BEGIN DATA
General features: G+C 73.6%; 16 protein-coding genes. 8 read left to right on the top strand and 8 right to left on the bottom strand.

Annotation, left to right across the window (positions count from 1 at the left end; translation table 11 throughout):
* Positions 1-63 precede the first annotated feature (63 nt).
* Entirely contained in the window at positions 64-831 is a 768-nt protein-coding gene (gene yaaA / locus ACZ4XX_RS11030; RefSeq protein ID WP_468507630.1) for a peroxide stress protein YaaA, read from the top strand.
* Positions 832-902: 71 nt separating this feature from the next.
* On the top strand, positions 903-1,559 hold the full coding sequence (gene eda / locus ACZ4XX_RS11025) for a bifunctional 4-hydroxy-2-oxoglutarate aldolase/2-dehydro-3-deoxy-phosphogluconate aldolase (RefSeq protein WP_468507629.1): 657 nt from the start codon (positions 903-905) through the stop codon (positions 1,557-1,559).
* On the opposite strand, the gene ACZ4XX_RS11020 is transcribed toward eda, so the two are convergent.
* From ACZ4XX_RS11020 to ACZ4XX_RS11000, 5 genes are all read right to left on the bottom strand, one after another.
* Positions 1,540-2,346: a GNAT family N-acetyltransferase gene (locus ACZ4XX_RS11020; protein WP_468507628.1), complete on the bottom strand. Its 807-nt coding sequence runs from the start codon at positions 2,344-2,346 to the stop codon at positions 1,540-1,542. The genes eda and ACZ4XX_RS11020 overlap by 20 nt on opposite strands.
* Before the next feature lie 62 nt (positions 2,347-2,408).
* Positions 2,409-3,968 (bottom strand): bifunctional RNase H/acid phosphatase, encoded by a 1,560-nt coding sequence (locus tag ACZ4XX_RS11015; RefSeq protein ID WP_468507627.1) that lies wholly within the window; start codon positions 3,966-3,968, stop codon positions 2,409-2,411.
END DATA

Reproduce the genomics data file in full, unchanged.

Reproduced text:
General features: G+C 73.6%; 16 protein-coding genes. 8 read left to right on the top strand and 8 right to left on the bottom strand.

Annotation, left to right across the window (positions count from 1 at the left end; translation table 11 throughout):
* Positions 1-63 precede the first annotated feature (63 nt).
* Entirely contained in the window at positions 64-831 is a 768-nt protein-coding gene (gene yaaA / locus ACZ4XX_RS11030; RefSeq protein ID WP_468507630.1) for a peroxide stress protein YaaA, read from the top strand.
* Positions 832-902: 71 nt separating this feature from the next.
* On the top strand, positions 903-1,559 hold the full coding sequence (gene eda / locus ACZ4XX_RS11025) for a bifunctional 4-hydroxy-2-oxoglutarate aldolase/2-dehydro-3-deoxy-phosphogluconate aldolase (RefSeq protein WP_468507629.1): 657 nt from the start codon (positions 903-905) through the stop codon (positions 1,557-1,559).
* On the opposite strand, the gene ACZ4XX_RS11020 is transcribed toward eda, so the two are convergent.
* From ACZ4XX_RS11020 to ACZ4XX_RS11000, 5 genes are all read right to left on the bottom strand, one after another.
* Positions 1,540-2,346: a GNAT family N-acetyltransferase gene (locus ACZ4XX_RS11020; protein WP_468507628.1), complete on the bottom strand. Its 807-nt coding sequence runs from the start codon at positions 2,344-2,346 to the stop codon at positions 1,540-1,542. The genes eda and ACZ4XX_RS11020 overlap by 20 nt on opposite strands.
* Before the next feature lie 62 nt (positions 2,347-2,408).
* Positions 2,409-3,968 (bottom strand): bifunctional RNase H/acid phosphatase, encoded by a 1,560-nt coding sequence (locus tag ACZ4XX_RS11015; RefSeq protein ID WP_468507627.1) that lies wholly within the window; start codon positions 3,966-3,968, stop codon positions 2,409-2,411.